The simple answer is that they want to. If you ask a roomful of people if they want to live until they are 100, the ones who raise their hands instantly are the optimists. Lots of people will raise their hands halfway and put conditions on their longevity. “Well … if I am healthy, well … if I have enough money in the bank, sure … as long as I am ‘with it’.” The optimists, who on average live 7-8 years longer than pessimists, shoot their hands up with a bring-it-on attitude. They assume everything will be fine and they envision their senior years surrounded by family and friends. The pessimists picture infirmity, senility and hardship. I envy the optimists and their positivity. We don’t know when we are going to die. Why not expect the best? Normally, I would also envy their naivete but this week, I am optimistic, joining the ranks of the blissfully ignorant … oops, I mean joining the ranks of the unrealistically joyful. Damn! I did it again. This positive stuff is harder than it looks. As far as your health goes, it may be worth a try.
1. Optimistic people have significantly reduced risk of dying from heart disease. The Women’s Health Initiative which studied 162,000 women over a 15 year period of time, found that the most optimistic women had a 9% lower risk of developing heart disease. African American women who scored the highest on the optimism scale had a 33% lower risk than their pessimistic contemporaries of developing heart disease.
2. Overall, optimistic people have a 14% decreased risk of dying from all causes.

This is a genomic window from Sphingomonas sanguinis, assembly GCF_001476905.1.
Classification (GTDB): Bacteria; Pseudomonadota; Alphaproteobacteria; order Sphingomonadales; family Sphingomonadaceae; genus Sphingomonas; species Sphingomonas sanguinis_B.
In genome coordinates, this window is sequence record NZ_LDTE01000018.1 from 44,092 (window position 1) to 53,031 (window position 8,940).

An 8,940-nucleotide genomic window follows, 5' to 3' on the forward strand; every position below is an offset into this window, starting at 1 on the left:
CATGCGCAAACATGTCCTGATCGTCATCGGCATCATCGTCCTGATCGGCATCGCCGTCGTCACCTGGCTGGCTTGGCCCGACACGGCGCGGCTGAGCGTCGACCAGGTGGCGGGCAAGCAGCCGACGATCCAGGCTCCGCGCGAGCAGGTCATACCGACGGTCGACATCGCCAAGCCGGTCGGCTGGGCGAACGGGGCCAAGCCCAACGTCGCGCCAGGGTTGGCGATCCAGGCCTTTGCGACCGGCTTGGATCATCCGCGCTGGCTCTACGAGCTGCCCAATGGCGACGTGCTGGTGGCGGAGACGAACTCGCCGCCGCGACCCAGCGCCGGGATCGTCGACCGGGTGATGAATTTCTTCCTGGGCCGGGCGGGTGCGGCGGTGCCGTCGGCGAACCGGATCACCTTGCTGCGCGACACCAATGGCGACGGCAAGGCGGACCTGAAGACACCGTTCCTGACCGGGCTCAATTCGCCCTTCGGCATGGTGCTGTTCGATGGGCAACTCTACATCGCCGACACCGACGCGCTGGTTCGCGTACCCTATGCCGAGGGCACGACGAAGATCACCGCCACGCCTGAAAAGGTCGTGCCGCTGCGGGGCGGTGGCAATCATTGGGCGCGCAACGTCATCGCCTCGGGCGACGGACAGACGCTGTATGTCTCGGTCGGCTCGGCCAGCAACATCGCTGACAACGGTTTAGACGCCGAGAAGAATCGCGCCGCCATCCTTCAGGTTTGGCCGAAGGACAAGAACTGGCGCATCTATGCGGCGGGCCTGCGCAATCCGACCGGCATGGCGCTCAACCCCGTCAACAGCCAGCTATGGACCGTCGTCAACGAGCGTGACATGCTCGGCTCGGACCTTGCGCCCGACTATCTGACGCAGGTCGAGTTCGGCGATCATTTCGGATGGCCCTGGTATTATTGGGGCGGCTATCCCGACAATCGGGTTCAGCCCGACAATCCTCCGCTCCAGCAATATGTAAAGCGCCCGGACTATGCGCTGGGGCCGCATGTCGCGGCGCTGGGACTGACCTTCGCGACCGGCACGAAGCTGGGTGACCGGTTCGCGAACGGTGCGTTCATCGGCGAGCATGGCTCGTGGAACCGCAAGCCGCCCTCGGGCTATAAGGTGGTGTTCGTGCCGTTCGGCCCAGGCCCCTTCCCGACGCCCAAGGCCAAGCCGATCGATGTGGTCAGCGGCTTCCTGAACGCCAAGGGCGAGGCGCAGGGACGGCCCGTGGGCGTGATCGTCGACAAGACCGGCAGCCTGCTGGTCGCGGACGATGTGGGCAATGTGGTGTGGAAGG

3. Optimistic people are less likely to suffer from diabetes, depression and stroke. My hypothesis is that they are also less like to be killed by people who know them. Although, the whole Pollyanna schtick does get old pretty fast. (I can’t help myself.)
It seems that optimistic people live longer because they suffer from fewer health issues. But, why is their overall health better? No one knows for sure, but there are theories that make a lot of sense.
4. Optimistic people, by nature, are happier and more peaceful. They have better ways of coping with stress. They enjoy more satisfying, healthier relationships.
5. This overall, positive outlook gives them more energy to exercise, gives them incentive to stay on diet plans and to take their medications. Optimistic people experience pain differently, heal more quickly after injury or surgery and are more likely to seek medical advice and follow it.
THAT’s IT! I am going to be more positive – staaaarrrting now! This is easier said than done. I am the type of person who has already told my husband what kind of funeral I want and how long he has to wait after I am dead to marry that tramp. I am not a worrier. Worriers are different than pessimists. I just assume that something will go wrong and when it doesn’t, I am pleasantly surprised. Tomorrow, I am going to tell you (and myself) how to change a negative attitude and thereby, add years to your life. We are not going to talk about how those years will be spent drooling in a nursing home.